How To Choose The Best Potato Masher?

What could be so hard about choosing the right potato masher? It’s, after all, one of the simplest kitchen tools.

But you’d be surprised at the number of options available in online stores and supermarkets. Should you get one with holes or blades? What about all the different kinds of handles?

Does it even matter which potato masher you get?

It definitely matters. A well-designed potato masher will make your work in the kitchen so much easier. It’ll also produce better results – smooth uniformly mashed potatoes rather than uneven lumps.

In this buying guide, we review the best potato mashers that are available to buy online in the UK, and give you tips on how to choose the right one for your cooking needs.

What to Consider When Choosing a Potato Masher

What to Consider When Choosing a Potato Masher
a) Materials and Quality

Get a high quality potato masher that will last you several years.

Stainless steel potato mashers are the best. They are strong, durable and almost impervious to corrosion.

Considering the amount of force a potato masher has to withstand, you don’t want one that bends or breaks easily.

Don’t get a plastic masher unless you are on a very tight budget or only need it for temporary use.

Aluminium mashers are good but are prone to bending.

Note that the handle is typically not the same material as the rest of the masher. It’s usually plastic.

Some mashers also have a different material on the mashing end, usually a heavy-duty plastic material. The stem or shaft should still be stainless steel to ensure the masher does not bend or break.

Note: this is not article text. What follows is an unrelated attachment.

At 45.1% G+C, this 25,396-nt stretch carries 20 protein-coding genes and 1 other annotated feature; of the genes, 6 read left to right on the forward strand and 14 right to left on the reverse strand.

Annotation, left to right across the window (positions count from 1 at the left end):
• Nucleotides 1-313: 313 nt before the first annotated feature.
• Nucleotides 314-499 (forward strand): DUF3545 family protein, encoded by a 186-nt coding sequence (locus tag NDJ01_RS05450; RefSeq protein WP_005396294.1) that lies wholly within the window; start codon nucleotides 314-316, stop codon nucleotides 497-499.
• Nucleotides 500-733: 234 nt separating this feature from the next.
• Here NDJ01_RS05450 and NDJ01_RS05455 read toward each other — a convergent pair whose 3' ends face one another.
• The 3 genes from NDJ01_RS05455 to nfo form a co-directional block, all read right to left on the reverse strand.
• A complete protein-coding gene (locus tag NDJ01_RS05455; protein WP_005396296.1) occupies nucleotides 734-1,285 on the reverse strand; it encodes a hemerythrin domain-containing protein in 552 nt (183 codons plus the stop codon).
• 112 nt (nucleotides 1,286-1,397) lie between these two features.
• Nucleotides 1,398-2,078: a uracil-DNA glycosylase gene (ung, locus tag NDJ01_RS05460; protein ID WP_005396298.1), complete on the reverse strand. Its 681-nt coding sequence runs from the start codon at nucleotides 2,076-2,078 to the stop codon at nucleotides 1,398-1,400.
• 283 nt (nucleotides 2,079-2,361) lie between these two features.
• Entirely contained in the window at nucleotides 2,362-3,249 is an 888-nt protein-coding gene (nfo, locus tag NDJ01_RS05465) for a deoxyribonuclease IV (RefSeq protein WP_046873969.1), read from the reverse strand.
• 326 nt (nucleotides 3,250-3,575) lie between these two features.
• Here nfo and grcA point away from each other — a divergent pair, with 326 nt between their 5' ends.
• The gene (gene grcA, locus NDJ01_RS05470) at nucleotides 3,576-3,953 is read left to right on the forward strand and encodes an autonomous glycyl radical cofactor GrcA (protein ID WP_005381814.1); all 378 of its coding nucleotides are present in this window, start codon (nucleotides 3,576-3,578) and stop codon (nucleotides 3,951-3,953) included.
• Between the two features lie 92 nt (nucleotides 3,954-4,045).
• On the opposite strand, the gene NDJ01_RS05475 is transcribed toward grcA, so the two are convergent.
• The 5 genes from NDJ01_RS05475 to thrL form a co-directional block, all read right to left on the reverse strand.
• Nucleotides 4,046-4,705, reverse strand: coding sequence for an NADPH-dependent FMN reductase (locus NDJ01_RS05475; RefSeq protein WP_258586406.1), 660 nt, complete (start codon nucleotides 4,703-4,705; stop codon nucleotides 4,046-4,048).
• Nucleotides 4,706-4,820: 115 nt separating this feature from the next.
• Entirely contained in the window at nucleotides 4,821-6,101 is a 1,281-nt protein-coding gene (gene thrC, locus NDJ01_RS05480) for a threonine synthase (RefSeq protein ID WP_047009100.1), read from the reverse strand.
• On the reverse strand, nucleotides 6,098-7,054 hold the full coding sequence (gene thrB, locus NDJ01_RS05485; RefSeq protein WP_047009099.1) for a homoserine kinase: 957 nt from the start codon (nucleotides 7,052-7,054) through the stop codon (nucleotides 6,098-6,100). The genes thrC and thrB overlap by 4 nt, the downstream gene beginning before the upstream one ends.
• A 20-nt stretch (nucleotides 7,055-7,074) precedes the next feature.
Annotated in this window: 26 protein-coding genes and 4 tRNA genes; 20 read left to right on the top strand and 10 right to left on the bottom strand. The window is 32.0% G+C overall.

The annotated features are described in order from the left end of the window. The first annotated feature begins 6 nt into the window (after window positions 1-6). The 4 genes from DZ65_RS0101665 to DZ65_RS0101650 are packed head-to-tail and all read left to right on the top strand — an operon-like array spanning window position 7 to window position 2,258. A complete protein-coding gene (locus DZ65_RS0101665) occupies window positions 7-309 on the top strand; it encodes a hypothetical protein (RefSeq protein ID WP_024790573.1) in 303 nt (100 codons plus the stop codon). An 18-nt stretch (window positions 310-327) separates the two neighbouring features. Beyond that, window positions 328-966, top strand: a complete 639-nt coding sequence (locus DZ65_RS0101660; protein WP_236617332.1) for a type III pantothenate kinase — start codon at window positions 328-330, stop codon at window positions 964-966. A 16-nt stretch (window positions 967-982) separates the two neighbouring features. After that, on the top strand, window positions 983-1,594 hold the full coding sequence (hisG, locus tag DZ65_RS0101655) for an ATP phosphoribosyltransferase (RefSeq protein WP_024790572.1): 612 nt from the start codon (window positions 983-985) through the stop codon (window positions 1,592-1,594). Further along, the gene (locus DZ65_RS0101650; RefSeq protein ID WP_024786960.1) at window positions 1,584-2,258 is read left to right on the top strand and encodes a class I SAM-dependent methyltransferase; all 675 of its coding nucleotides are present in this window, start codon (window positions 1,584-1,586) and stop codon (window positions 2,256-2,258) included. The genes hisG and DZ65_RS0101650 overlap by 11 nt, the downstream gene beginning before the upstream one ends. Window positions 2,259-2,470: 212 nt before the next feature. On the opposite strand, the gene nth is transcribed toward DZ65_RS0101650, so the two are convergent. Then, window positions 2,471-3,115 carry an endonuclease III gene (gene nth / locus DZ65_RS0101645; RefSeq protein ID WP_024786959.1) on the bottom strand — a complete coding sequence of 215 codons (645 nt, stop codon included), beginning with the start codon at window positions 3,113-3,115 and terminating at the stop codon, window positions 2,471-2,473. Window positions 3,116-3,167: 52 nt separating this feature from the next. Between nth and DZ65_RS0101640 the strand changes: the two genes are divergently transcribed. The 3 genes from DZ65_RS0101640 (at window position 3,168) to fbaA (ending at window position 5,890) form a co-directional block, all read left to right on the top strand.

b) Design

The traditional potato masher design consists of a flat plate with small holes. This is the best design for most people’s cooking needs.

A perforated plate mashes potatoes evenly and produces a smooth texture. It also mashes faster and more effectively than other designs. However, the holes can easily get clogged, requiring you to stop and clear the mashing plate.

Some mashers use blades while others have a wave like design. The main advantage of these designs is that they don’t clog with mashed potatoes.

c) Handle

The potato masher you choose should have a plastic handle. This is important for heat insulation (helpful when mashing hot foods).

A good non-slip handle also provides a comfortable grip that makes it easier to mash potatoes and other foods.

Check that the handle is securely attached to the shaft. It should not get loose over time.

d) Versatility

Even if you mostly mash potatoes, it’s a good idea to get a versatile masher that can handle other foods as well such as peas, carrots and other veggies. This ensures you are ready for any recipe.

e) Ease of Storage and Cleaning

Check that the potato masher is dishwasher-safe. It should also be easy to wash by hand. That means, no hidden nooks for bits of food to hide in.

If you don’t have enough drawer space to store the masher, look for one with a hole in the handle or a horizontal handle that you can hang on the wall.

The Best Potato Masher Reviews

1. KitchenCraft Ergonomic Stainless Steel Potato Masher Review

KitchenCraft Ergonomic Stainless Steel Potato Masher, 27 cm (10.5")

This is the best potato masher if you want smooth mashed potatoes. The diamond-shaped blades (they look like rows of small dull knives) slice effortlessly through potatoes or any other veggies you are smashing.